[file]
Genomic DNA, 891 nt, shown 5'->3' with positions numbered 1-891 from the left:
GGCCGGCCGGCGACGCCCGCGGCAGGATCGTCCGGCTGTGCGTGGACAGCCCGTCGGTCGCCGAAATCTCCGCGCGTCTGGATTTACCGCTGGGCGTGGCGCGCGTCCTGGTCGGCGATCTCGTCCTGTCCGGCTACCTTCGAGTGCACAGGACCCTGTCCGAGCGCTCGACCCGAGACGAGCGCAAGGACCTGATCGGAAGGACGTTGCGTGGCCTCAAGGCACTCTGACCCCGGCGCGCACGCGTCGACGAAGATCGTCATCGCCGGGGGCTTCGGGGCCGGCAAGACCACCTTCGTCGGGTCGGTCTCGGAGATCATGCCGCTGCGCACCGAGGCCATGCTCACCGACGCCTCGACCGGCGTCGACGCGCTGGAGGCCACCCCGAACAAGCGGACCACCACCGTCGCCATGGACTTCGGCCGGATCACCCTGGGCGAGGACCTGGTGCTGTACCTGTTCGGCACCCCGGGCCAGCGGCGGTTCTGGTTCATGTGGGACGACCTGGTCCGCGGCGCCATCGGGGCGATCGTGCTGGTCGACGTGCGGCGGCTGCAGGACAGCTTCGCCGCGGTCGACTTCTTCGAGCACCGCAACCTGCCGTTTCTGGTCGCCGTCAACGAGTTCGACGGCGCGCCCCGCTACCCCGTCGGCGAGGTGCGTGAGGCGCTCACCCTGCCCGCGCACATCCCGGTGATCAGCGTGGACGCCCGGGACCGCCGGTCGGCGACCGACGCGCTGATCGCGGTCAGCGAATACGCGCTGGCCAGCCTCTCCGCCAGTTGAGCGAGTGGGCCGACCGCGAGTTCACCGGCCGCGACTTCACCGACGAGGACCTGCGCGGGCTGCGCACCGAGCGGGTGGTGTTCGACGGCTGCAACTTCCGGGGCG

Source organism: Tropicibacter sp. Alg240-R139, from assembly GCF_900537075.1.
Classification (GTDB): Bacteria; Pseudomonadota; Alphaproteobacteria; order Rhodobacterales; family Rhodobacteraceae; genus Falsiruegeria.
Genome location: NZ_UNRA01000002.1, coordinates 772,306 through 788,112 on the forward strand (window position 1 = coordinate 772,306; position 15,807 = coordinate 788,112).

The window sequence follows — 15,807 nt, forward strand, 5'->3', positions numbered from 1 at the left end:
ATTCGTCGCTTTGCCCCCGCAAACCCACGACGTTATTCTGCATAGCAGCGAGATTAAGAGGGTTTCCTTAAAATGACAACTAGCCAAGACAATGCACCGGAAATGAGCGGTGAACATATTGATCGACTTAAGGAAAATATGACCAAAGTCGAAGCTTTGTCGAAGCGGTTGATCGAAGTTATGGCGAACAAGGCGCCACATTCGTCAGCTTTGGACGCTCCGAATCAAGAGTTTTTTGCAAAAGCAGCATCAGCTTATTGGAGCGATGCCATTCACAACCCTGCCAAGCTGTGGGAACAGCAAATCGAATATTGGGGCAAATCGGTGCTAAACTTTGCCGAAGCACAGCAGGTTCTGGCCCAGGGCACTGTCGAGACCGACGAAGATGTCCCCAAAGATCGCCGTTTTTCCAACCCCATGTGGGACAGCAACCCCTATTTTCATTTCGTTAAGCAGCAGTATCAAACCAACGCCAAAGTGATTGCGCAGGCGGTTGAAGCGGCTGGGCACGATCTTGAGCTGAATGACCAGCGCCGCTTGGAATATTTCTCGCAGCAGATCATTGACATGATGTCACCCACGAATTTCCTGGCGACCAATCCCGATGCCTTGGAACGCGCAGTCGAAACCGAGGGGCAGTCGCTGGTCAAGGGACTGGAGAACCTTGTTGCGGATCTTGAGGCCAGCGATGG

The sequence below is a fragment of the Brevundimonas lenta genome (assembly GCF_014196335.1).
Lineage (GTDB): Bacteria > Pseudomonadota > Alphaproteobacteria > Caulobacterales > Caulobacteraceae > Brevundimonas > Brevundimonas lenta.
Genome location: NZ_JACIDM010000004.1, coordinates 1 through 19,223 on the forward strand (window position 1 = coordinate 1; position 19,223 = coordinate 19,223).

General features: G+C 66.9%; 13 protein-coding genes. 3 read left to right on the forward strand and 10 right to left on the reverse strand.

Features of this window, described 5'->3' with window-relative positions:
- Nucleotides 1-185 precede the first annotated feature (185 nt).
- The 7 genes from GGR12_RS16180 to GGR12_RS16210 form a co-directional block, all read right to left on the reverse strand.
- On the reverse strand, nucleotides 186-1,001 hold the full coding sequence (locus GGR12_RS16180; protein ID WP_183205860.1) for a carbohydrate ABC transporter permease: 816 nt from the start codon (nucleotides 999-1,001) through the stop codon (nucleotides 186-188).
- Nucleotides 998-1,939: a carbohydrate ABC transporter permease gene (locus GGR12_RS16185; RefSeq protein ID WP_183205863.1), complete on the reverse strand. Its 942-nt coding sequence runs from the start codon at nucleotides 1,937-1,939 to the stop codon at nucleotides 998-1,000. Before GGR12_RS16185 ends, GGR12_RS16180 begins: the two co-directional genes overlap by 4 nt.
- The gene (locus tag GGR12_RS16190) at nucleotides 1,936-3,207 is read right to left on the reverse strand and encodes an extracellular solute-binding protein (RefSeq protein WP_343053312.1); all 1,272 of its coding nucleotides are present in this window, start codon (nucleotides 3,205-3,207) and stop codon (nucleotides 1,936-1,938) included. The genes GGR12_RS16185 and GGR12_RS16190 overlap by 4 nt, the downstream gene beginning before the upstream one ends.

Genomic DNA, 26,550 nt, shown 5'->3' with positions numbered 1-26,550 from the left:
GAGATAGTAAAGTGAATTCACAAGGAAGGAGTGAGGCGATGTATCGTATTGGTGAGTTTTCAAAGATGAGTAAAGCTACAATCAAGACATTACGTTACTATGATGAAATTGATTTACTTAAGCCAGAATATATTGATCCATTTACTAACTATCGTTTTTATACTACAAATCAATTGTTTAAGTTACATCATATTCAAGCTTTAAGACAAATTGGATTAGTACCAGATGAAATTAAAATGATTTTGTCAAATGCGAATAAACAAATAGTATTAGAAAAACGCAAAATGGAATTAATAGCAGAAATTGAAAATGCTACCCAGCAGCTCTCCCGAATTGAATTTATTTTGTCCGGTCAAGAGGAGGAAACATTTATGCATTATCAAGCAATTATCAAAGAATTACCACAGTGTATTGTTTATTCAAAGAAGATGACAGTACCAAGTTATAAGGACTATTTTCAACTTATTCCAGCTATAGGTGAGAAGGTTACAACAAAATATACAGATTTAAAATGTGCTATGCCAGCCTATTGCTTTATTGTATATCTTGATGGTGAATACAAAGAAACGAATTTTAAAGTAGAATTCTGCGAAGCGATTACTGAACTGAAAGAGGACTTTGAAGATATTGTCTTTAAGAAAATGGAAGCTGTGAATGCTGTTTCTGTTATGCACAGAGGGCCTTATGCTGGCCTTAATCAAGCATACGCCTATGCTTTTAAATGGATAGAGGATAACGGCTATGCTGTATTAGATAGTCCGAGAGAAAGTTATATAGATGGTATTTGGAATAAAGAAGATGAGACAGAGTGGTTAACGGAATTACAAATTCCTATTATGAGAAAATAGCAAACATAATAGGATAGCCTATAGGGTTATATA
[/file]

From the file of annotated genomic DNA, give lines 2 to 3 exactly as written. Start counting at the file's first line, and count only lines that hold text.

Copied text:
GGCCGGCCGGCGACGCCCGCGGCAGGATCGTCCGGCTGTGCGTGGACAGCCCGTCGGTCGCCGAAATCTCCGCGCGTCTGGATTTACCGCTGGGCGTGGCGCGCGTCCTGGTCGGCGATCTCGTCCTGTCCGGCTACCTTCGAGTGCACAGGACCCTGTCCGAGCGCTCGACCCGAGACGAGCGCAAGGACCTGATCGGAAGGACGTTGCGTGGCCTCAAGGCACTCTGACCCCGGCGCGCACGCGTCGACGAAGATCGTCATCGCCGGGGGCTTCGGGGCCGGCAAGACCACCTTCGTCGGGTCGGTCTCGGAGATCATGCCGCTGCGCACCGAGGCCATGCTCACCGACGCCTCGACCGGCGTCGACGCGCTGGAGGCCACCCCGAACAAGCGGACCACCACCGTCGCCATGGACTTCGGCCGGATCACCCTGGGCGAGGACCTGGTGCTGTACCTGTTCGGCACCCCGGGCCAGCGGCGGTTCTGGTTCATGTGGGACGACCTGGTCCGCGGCGCCATCGGGGCGATCGTGCTGGTCGACGTGCGGCGGCTGCAGGACAGCTTCGCCGCGGTCGACTTCTTCGAGCACCGCAACCTGCCGTTTCTGGTCGCCGTCAACGAGTTCGACGGCGCGCCCCGCTACCCCGTCGGCGAGGTGCGTGAGGCGCTCACCCTGCCCGCGCACATCCCGGTGATCAGCGTGGACGCCCGGGACCGCCGGTCGGCGACCGACGCGCTGATCGCGGTCAGCGAATACGCGCTGGCCAGCCTCTCCGCCAGTTGAGCGAGTGGGCCGACCGCGAGTTCACCGGCCGCGACTTCACCGACGAGGACCTGCGCGGGCTGCGCACCGAGCGGGTGGTGTTCGACGGCTGCAACTTCCGGGGCG

Source organism: Tropicibacter sp. Alg240-R139, from assembly GCF_900537075.1.